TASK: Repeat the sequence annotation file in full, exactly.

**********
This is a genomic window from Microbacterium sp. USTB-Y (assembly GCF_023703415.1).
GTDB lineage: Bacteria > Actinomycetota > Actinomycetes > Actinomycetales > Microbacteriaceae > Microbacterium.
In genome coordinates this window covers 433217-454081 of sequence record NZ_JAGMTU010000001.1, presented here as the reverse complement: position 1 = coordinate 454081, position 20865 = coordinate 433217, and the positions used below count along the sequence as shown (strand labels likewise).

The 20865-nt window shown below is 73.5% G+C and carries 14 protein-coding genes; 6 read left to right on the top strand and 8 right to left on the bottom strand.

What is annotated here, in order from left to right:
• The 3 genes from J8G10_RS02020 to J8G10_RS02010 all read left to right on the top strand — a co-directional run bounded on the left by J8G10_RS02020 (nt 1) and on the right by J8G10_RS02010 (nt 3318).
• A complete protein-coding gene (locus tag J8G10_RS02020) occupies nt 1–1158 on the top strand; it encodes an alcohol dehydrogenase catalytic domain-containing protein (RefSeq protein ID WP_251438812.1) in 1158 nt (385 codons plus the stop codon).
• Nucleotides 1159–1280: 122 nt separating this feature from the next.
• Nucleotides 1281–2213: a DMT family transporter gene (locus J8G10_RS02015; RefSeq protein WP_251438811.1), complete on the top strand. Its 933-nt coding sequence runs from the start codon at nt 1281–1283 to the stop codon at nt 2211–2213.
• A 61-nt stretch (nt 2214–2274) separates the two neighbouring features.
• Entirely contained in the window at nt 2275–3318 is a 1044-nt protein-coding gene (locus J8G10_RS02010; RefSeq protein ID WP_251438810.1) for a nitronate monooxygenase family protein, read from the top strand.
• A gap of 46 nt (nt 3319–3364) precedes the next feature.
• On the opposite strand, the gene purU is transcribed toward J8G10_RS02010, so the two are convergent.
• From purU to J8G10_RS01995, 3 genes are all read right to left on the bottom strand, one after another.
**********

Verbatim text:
This is a genomic window from Microbacterium sp. USTB-Y (assembly GCF_023703415.1).
GTDB lineage: Bacteria > Actinomycetota > Actinomycetes > Actinomycetales > Microbacteriaceae > Microbacterium.
In genome coordinates this window covers 433217-454081 of sequence record NZ_JAGMTU010000001.1, presented here as the reverse complement: position 1 = coordinate 454081, position 20865 = coordinate 433217, and the positions used below count along the sequence as shown (strand labels likewise).

The 20865-nt window shown below is 73.5% G+C and carries 14 protein-coding genes; 6 read left to right on the top strand and 8 right to left on the bottom strand.

What is annotated here, in order from left to right:
• The 3 genes from J8G10_RS02020 to J8G10_RS02010 all read left to right on the top strand — a co-directional run bounded on the left by J8G10_RS02020 (nt 1) and on the right by J8G10_RS02010 (nt 3318).
• A complete protein-coding gene (locus tag J8G10_RS02020) occupies nt 1–1158 on the top strand; it encodes an alcohol dehydrogenase catalytic domain-containing protein (RefSeq protein ID WP_251438812.1) in 1158 nt (385 codons plus the stop codon).
• Nucleotides 1159–1280: 122 nt separating this feature from the next.
• Nucleotides 1281–2213: a DMT family transporter gene (locus J8G10_RS02015; RefSeq protein WP_251438811.1), complete on the top strand. Its 933-nt coding sequence runs from the start codon at nt 1281–1283 to the stop codon at nt 2211–2213.
• A 61-nt stretch (nt 2214–2274) separates the two neighbouring features.
• Entirely contained in the window at nt 2275–3318 is a 1044-nt protein-coding gene (locus J8G10_RS02010; RefSeq protein ID WP_251438810.1) for a nitronate monooxygenase family protein, read from the top strand.
• A gap of 46 nt (nt 3319–3364) precedes the next feature.
• On the opposite strand, the gene purU is transcribed toward J8G10_RS02010, so the two are convergent.
• From purU to J8G10_RS01995, 3 genes are all read right to left on the bottom strand, one after another.